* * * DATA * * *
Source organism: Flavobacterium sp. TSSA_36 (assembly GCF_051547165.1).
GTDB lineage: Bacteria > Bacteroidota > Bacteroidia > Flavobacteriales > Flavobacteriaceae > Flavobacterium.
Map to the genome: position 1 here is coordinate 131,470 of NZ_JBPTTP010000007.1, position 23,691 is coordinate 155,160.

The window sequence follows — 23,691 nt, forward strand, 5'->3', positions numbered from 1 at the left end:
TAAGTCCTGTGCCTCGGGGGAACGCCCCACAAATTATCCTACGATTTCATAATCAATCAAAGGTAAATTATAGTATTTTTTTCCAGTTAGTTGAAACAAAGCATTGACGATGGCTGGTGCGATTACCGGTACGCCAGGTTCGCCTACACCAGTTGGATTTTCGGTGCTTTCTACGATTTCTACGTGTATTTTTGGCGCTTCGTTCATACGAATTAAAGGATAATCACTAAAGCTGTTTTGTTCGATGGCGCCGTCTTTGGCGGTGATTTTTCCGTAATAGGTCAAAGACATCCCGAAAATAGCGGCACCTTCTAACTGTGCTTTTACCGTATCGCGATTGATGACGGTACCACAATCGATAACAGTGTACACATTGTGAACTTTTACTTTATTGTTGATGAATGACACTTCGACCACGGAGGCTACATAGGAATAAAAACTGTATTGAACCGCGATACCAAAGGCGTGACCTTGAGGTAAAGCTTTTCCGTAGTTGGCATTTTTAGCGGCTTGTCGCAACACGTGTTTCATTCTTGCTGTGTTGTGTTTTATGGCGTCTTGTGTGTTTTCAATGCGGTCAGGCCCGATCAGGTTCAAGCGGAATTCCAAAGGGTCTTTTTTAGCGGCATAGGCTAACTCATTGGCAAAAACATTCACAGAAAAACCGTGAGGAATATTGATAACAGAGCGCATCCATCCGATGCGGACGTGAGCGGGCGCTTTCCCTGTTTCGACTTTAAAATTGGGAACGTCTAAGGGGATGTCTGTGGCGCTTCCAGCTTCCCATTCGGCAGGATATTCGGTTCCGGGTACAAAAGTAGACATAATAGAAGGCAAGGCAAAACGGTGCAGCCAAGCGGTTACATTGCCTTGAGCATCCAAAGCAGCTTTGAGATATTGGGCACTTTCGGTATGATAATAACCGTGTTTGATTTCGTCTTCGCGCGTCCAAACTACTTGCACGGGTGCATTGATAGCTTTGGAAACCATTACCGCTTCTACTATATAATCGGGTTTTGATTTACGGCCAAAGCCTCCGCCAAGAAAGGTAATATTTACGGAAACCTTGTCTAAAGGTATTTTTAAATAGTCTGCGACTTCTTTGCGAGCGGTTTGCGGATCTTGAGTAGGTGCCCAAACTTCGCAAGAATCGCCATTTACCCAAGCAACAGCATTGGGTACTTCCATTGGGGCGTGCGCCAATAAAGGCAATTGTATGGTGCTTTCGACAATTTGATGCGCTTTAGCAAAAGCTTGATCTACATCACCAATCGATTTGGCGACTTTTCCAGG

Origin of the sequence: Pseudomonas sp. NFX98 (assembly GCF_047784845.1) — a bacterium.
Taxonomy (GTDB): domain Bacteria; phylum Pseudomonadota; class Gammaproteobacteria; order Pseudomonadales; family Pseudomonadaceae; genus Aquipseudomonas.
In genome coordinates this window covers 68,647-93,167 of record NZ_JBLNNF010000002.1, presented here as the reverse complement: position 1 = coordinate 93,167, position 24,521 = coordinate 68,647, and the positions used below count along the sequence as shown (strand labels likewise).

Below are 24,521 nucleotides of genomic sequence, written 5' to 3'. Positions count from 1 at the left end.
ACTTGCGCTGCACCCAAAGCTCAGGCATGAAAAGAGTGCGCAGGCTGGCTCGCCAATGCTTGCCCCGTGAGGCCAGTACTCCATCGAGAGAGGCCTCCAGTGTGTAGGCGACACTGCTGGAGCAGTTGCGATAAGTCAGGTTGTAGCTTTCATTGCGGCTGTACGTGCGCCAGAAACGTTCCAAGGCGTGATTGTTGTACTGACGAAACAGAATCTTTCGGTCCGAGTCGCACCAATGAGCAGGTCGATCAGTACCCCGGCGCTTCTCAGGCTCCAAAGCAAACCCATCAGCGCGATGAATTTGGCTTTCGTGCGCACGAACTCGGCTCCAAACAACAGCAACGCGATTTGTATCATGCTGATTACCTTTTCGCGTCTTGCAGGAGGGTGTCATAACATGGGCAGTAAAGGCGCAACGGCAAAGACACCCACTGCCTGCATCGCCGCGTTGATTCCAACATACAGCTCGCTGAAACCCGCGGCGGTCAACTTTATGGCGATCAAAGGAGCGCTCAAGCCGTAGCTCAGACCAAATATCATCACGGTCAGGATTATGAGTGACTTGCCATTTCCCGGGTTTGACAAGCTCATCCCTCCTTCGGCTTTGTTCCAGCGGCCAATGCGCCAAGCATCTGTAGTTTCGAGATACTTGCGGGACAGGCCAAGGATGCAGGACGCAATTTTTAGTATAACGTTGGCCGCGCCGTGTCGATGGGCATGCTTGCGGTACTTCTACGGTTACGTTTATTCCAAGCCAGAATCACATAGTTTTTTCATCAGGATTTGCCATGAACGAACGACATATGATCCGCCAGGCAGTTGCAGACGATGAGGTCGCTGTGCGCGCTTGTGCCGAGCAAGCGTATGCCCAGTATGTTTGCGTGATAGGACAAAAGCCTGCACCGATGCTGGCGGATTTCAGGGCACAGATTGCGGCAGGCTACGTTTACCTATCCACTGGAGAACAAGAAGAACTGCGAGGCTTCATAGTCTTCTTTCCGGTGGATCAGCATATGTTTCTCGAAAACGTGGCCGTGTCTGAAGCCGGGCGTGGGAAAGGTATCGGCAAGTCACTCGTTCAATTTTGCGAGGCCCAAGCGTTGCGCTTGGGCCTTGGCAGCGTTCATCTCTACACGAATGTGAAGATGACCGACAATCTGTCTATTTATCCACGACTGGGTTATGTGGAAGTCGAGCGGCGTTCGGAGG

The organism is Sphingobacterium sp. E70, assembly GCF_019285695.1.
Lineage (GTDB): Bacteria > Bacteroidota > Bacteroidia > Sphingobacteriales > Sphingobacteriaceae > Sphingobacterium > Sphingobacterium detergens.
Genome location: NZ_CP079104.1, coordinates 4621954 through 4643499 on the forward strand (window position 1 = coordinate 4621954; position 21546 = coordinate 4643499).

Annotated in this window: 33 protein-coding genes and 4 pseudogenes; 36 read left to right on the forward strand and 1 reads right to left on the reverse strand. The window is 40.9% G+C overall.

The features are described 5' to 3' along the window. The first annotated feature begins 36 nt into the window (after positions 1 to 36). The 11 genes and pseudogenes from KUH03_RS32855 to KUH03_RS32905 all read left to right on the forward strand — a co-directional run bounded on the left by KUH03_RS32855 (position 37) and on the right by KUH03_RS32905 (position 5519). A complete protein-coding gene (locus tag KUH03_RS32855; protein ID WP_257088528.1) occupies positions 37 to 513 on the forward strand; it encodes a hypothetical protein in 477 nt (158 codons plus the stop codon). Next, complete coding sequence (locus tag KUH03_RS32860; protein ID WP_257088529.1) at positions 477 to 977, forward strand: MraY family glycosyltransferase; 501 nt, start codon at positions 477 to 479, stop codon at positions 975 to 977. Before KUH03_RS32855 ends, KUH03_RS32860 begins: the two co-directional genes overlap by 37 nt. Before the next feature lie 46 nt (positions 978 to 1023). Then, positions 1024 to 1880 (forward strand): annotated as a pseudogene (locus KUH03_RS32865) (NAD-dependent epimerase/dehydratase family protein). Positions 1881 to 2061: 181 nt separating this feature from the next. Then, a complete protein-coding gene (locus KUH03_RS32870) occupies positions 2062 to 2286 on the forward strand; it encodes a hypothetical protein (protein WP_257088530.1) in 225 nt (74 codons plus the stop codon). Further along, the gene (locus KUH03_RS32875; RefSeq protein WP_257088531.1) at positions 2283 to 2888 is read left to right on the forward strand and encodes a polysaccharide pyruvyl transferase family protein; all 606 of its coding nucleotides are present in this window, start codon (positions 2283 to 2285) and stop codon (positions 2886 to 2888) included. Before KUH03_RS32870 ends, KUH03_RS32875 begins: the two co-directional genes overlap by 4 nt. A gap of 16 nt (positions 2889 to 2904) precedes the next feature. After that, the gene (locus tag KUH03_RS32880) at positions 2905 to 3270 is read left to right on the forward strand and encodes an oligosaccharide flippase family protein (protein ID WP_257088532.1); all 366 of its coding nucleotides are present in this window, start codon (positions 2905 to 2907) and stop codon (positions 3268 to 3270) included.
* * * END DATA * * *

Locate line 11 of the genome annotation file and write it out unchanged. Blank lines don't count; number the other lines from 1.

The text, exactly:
The organism is Sphingobacterium sp. E70, assembly GCF_019285695.1.